8. U.S. EPA. “Mutual Aid and Assistance” webpage. Available at http://water.epa.gov/infrastructure/watersecurity/mutualaid/index.cfm. Accessed January 31, 2012.
  9. American Hospital Association, “Model Hospital Mutual Aid Memorandum of Understanding” (March 2002). Available at www.aha.org/aha/issues/Emergency-Readiness/hospreadiness.html. Accessed January 31, 2012.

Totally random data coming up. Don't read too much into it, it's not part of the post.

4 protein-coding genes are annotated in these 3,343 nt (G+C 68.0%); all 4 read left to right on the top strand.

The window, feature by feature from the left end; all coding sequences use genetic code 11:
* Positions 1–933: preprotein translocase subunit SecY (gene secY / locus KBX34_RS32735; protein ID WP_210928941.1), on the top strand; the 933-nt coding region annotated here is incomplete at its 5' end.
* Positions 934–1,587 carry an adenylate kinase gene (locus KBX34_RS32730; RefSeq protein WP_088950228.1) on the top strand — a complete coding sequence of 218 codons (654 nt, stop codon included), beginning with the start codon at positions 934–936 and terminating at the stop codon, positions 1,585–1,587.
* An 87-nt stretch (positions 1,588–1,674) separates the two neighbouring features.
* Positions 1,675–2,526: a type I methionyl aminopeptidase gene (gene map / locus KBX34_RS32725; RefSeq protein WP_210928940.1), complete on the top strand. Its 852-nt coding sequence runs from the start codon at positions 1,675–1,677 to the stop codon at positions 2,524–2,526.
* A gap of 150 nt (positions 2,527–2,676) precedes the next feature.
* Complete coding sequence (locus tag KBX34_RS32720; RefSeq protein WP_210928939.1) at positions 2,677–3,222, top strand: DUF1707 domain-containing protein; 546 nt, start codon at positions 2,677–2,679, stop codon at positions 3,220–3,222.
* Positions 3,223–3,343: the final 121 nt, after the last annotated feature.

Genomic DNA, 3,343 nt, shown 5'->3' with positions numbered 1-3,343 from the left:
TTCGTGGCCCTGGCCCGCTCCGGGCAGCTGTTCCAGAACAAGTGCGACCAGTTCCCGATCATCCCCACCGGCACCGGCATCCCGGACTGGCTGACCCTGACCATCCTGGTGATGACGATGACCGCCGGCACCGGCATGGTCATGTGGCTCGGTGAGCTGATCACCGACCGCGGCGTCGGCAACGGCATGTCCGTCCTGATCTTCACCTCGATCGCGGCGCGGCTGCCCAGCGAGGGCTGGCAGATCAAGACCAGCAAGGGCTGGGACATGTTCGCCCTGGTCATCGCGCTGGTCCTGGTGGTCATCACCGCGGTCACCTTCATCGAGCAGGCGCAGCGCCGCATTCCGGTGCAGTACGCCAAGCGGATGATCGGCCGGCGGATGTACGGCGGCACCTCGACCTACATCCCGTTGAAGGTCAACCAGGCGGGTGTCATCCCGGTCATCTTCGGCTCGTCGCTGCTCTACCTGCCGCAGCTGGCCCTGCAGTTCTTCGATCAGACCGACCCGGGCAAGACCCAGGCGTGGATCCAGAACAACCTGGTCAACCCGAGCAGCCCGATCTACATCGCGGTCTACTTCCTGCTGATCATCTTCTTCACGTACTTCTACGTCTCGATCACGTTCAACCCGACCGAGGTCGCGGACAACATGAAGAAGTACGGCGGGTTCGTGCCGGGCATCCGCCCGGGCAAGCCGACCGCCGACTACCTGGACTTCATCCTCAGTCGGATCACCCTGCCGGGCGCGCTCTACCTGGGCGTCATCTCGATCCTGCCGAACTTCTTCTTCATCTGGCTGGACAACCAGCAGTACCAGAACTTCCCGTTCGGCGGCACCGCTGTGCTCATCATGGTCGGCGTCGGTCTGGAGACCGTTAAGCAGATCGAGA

Note: This document was compiled from June–December 2011 and reviewed May 2013; it reflects the laws and programs current then. It reflects only portions of the laws relevant to public health emergencies and is not intended to be exhaustive of all relevant legal authority. This resource is for informational purposes only and is not intended as a substitute for professional legal or other advice. The document was funded by CDC Award No. 1U38HM000454 to the Association of State and Territorial Health Officials; Subcontractor PI Elliott, Logan Circle Policy Group LLC.